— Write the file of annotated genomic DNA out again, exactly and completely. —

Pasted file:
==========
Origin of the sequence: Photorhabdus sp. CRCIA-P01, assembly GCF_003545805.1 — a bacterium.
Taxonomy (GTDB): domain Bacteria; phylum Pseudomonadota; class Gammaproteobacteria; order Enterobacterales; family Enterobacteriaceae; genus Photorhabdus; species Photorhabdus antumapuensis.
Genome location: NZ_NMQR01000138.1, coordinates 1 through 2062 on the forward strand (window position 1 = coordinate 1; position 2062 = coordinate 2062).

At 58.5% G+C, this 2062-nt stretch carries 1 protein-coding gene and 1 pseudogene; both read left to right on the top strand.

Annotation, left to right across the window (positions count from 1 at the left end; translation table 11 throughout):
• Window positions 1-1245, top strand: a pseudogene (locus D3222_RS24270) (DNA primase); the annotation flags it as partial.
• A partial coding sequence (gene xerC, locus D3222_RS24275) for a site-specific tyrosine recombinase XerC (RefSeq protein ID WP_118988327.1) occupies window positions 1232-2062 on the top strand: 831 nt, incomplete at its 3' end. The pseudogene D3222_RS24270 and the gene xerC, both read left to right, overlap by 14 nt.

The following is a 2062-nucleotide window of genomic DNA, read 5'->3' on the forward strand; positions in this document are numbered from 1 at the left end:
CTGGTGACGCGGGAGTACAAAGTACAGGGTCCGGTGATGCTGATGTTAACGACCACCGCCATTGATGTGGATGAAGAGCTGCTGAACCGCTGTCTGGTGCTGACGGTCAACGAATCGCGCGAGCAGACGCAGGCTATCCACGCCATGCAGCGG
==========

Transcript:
Origin of the sequence: Photorhabdus sp. CRCIA-P01, assembly GCF_003545805.1 — a bacterium.
Taxonomy (GTDB): domain Bacteria; phylum Pseudomonadota; class Gammaproteobacteria; order Enterobacterales; family Enterobacteriaceae; genus Photorhabdus; species Photorhabdus antumapuensis.
Genome location: NZ_NMQR01000138.1, coordinates 1 through 2062 on the forward strand (window position 1 = coordinate 1; position 2062 = coordinate 2062).

At 58.5% G+C, this 2062-nt stretch carries 1 protein-coding gene and 1 pseudogene; both read left to right on the top strand.

Annotation, left to right across the window (positions count from 1 at the left end; translation table 11 throughout):
• Window positions 1-1245, top strand: a pseudogene (locus D3222_RS24270) (DNA primase); the annotation flags it as partial.
• A partial coding sequence (gene xerC, locus D3222_RS24275) for a site-specific tyrosine recombinase XerC (RefSeq protein ID WP_118988327.1) occupies window positions 1232-2062 on the top strand: 831 nt, incomplete at its 3' end. The pseudogene D3222_RS24270 and the gene xerC, both read left to right, overlap by 14 nt.

The following is a 2062-nucleotide window of genomic DNA, read 5'->3' on the forward strand; positions in this document are numbered from 1 at the left end:
CTGGTGACGCGGGAGTACAAAGTACAGGGTCCGGTGATGCTGATGTTAACGACCACCGCCATTGATGTGGATGAAGAGCTGCTGAACCGCTGTCTGGTGCTGACGGTCAACGAATCGCGCGAGCAGACGCAGGCTATCCACGCCATGCAGCGG